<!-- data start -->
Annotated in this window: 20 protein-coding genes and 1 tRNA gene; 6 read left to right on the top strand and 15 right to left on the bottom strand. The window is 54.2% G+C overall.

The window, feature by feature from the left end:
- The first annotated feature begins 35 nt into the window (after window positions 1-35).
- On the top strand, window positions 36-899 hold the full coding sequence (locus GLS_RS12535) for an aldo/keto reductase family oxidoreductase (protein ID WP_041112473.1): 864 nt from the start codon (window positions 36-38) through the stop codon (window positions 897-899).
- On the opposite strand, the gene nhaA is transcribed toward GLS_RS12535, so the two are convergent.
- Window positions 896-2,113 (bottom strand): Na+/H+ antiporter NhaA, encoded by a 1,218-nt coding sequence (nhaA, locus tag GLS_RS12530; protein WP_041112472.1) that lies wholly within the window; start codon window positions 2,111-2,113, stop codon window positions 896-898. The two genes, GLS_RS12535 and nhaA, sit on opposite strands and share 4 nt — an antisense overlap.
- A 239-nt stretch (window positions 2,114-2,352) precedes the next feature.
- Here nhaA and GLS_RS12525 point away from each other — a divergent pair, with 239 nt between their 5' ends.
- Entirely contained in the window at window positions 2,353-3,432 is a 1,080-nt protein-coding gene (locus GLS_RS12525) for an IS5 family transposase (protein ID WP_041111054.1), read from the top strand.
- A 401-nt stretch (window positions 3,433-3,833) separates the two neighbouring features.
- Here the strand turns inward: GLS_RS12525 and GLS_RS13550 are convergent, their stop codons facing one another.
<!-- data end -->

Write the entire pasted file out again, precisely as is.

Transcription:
Annotated in this window: 20 protein-coding genes and 1 tRNA gene; 6 read left to right on the top strand and 15 right to left on the bottom strand. The window is 54.2% G+C overall.

The window, feature by feature from the left end:
- The first annotated feature begins 35 nt into the window (after window positions 1-35).
- On the top strand, window positions 36-899 hold the full coding sequence (locus GLS_RS12535) for an aldo/keto reductase family oxidoreductase (protein ID WP_041112473.1): 864 nt from the start codon (window positions 36-38) through the stop codon (window positions 897-899).
- On the opposite strand, the gene nhaA is transcribed toward GLS_RS12535, so the two are convergent.
- Window positions 896-2,113 (bottom strand): Na+/H+ antiporter NhaA, encoded by a 1,218-nt coding sequence (nhaA, locus tag GLS_RS12530; protein WP_041112472.1) that lies wholly within the window; start codon window positions 2,111-2,113, stop codon window positions 896-898. The two genes, GLS_RS12535 and nhaA, sit on opposite strands and share 4 nt — an antisense overlap.
- A 239-nt stretch (window positions 2,114-2,352) precedes the next feature.
- Here nhaA and GLS_RS12525 point away from each other — a divergent pair, with 239 nt between their 5' ends.
- Entirely contained in the window at window positions 2,353-3,432 is a 1,080-nt protein-coding gene (locus GLS_RS12525) for an IS5 family transposase (protein ID WP_041111054.1), read from the top strand.
- A 401-nt stretch (window positions 3,433-3,833) separates the two neighbouring features.
- Here the strand turns inward: GLS_RS12525 and GLS_RS13550 are convergent, their stop codons facing one another.